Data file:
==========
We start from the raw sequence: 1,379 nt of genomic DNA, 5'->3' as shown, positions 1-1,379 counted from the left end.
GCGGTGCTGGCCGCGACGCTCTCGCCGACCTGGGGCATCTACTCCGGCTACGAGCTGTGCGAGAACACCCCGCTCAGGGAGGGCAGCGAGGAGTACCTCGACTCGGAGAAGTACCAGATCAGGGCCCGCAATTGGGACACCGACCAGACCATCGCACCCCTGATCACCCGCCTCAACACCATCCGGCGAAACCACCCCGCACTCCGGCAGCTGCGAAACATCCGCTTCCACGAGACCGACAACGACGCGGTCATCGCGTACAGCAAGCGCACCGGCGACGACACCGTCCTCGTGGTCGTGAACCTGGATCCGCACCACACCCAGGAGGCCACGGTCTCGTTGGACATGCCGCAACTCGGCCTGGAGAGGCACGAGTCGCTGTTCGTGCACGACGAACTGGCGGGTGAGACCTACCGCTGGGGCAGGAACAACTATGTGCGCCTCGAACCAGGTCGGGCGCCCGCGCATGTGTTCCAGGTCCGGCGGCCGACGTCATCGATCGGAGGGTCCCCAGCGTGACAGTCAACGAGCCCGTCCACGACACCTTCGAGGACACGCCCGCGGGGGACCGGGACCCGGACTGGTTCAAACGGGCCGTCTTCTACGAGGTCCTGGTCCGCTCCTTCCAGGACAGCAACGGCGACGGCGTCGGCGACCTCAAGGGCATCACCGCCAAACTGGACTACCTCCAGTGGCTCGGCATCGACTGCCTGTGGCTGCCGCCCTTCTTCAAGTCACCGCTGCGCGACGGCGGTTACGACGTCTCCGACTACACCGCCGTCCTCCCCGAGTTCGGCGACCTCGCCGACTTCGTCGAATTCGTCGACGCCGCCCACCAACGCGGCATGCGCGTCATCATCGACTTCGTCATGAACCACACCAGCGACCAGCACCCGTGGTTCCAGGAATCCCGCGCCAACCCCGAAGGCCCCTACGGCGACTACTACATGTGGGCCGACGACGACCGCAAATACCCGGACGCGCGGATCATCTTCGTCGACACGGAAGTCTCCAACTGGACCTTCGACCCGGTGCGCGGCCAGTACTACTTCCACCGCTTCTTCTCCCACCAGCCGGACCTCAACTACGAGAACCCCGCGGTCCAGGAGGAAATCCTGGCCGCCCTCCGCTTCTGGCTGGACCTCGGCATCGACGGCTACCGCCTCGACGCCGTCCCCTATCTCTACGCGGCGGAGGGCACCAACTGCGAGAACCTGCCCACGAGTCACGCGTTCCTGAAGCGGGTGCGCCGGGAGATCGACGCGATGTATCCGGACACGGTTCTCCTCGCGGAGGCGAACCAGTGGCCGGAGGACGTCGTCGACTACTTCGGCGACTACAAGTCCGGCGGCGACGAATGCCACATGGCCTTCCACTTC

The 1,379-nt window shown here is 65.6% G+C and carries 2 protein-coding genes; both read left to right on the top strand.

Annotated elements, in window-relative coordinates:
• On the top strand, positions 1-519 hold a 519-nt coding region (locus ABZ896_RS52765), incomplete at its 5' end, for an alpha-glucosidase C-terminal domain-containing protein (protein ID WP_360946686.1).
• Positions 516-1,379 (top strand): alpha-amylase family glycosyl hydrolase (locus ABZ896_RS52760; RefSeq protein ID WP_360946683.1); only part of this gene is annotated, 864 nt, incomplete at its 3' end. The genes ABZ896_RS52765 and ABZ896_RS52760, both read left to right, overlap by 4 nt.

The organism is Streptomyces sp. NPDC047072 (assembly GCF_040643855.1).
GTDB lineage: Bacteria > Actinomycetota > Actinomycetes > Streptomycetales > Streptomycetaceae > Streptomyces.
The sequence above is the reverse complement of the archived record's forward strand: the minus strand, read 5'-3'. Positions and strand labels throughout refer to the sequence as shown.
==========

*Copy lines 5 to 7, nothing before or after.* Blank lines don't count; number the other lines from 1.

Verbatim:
• On the top strand, positions 1-519 hold a 519-nt coding region (locus ABZ896_RS52765), incomplete at its 5' end, for an alpha-glucosidase C-terminal domain-containing protein (protein ID WP_360946686.1).
• Positions 516-1,379 (top strand): alpha-amylase family glycosyl hydrolase (locus ABZ896_RS52760; RefSeq protein ID WP_360946683.1); only part of this gene is annotated, 864 nt, incomplete at its 3' end. The genes ABZ896_RS52765 and ABZ896_RS52760, both read left to right, overlap by 4 nt.

The organism is Streptomyces sp. NPDC047072 (assembly GCF_040643855.1).